Top 5 Toughest Languages to Translate

difficult languages to translate

The first step in localizing a website is usually the translation of its content. It’s essential that digital content be translated into the language of the target audience in a way that is linguistically and structurally correct. Grammar and syntax are important in translation, too. Getting it right will make a big difference in whether or not your content will appeal to your target audience.

Some languages are more challenging than others when translating to and from English. This difficulty may be because of certain grammatical rules, a different script, or a variation in a dialect. Translating from English can be a painstaking process for anyone who is not adequately familiar with the target language.

The following are the five languages that are hardest to translate.

Mandarin

Mandarin Chinese
Guānhuà (‘Mandarin’) written in Chinese characters (simplified left, traditional right)

Mandarin Chinese is a tonal language, which means that saying a word with a different pitch can actually change its meaning. The use of multiple homophones, idioms, and aphorisms makes Mandarin one of the most difficult languages for English speakers to grasp. Mandarin also comes with over 80,000 written characters–making it unbelievably complicated to learn.

Arabic

Top 5 Toughest Languages to Translate 1
al-ʿarabiyyah (‘Arabic’) in written Arabic Naskh script

Arabic has a rather large vocabulary and, like Mandarin, the same word can have different meanings when spoken in a different way. Arabic also has a number of different dialects which also affects the quality of a translation. Using Egyptian Arabic in another Arabian region is not likely to produce effective localization. Written Arabic is made more complex by the fact that letters need to be written differently depending on their position in a word and vowels are never written.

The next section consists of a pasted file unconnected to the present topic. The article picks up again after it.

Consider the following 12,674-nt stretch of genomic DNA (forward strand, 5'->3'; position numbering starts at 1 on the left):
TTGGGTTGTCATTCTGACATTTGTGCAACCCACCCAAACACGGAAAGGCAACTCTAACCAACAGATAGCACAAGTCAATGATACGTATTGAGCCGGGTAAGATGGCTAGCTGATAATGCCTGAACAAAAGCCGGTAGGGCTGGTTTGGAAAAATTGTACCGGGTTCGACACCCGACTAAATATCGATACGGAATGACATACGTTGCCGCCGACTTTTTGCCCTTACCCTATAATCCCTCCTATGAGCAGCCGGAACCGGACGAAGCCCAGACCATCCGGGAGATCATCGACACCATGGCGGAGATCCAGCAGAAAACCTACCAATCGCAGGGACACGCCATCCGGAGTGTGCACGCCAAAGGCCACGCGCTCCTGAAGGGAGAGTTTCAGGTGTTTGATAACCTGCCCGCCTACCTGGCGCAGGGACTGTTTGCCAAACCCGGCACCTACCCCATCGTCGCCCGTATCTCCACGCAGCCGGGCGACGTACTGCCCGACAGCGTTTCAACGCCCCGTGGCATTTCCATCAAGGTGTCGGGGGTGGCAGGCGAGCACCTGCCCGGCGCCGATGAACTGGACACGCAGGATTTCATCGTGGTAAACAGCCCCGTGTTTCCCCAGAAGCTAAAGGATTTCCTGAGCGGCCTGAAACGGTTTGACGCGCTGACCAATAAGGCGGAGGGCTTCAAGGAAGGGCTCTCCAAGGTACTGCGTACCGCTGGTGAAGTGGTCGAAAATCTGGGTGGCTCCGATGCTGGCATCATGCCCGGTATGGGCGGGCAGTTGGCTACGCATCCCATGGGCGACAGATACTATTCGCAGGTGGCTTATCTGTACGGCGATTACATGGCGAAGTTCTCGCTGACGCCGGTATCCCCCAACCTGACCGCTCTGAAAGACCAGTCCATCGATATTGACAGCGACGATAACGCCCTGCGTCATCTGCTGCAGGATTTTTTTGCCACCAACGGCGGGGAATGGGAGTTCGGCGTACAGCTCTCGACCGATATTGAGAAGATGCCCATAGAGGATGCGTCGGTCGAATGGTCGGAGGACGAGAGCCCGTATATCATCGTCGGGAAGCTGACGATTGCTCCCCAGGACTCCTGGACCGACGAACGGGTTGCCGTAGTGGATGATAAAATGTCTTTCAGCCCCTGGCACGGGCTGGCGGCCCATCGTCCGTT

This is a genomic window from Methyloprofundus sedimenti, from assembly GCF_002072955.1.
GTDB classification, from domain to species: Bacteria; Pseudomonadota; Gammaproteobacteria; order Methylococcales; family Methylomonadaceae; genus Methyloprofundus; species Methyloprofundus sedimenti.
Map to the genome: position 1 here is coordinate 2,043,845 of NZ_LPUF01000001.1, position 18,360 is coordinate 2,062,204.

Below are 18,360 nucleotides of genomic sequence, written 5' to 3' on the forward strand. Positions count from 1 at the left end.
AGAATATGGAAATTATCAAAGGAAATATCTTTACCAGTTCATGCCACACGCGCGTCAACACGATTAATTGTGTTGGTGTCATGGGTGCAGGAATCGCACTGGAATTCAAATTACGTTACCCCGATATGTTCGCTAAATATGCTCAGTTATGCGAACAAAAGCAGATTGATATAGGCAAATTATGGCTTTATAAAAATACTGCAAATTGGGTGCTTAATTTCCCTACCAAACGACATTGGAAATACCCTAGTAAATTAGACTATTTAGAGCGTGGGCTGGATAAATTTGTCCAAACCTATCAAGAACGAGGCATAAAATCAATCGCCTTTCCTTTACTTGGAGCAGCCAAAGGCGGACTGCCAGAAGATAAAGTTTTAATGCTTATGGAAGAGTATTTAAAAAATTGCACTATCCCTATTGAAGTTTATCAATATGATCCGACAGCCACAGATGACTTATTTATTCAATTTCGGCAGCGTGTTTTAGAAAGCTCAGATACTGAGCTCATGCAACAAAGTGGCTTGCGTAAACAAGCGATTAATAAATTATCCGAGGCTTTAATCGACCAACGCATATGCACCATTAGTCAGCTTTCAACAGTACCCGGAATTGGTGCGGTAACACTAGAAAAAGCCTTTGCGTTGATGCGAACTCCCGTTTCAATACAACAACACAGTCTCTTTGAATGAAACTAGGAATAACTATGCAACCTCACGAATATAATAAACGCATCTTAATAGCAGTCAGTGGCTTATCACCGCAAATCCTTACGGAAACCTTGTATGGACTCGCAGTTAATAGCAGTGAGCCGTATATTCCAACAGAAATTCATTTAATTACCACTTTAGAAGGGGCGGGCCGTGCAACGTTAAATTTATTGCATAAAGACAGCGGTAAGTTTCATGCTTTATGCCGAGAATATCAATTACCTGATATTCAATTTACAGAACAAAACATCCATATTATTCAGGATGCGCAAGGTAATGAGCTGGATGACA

Korean

Top 5 Toughest Languages to Translate 2
The Korean language written in Hangul: South Korean: Hangugeo (left) North Korean: Chosŏnmal (right)

Korean is known as a language isolate, which means that it shows no genealogical relationship to any of the other languages in use today. The language is rarely spoken outside the country and a few other communities. Syntax in Korean works very differently from English syntax which can make translation tricky. Pronunciations and grammatical rules also make Korean difficult to learn and translate.

Japanese

Top 5 Toughest Languages to Translate 3
The kanji for Japanese (nihongo)

Japanese is a heavily-nuanced language with thousands of characters. There are big differences in grammatical rules between English and Japanese. In addition to the complex spoken language, there are three different writing systems.

Hungarian

Top 5 Toughest Languages to Translate 4
A Hungarian language excerpt

You might breathe a sigh of relief when you hear that Hungarian has only twenty-six characters, but that is where the similarity to English ends. Hungarian is loaded with grammatical rules that a native English speaker will have a hard time understanding. For instance, suffixes are used to demonstrate tense and possession.


Why Use Localize for Challenging Languages?

When translating English content to a difficult target language, you need a translation service that can provide the expert assistance you require. Localize has collaboration tools built into its platform so you can invite your own expert translators to the platform or take advantage of our built-in integrations with our LSP partners, including Gengo and Textmasters.

Contact us today to find out how we can help you simplify the translation process, even in the most challenging languages.

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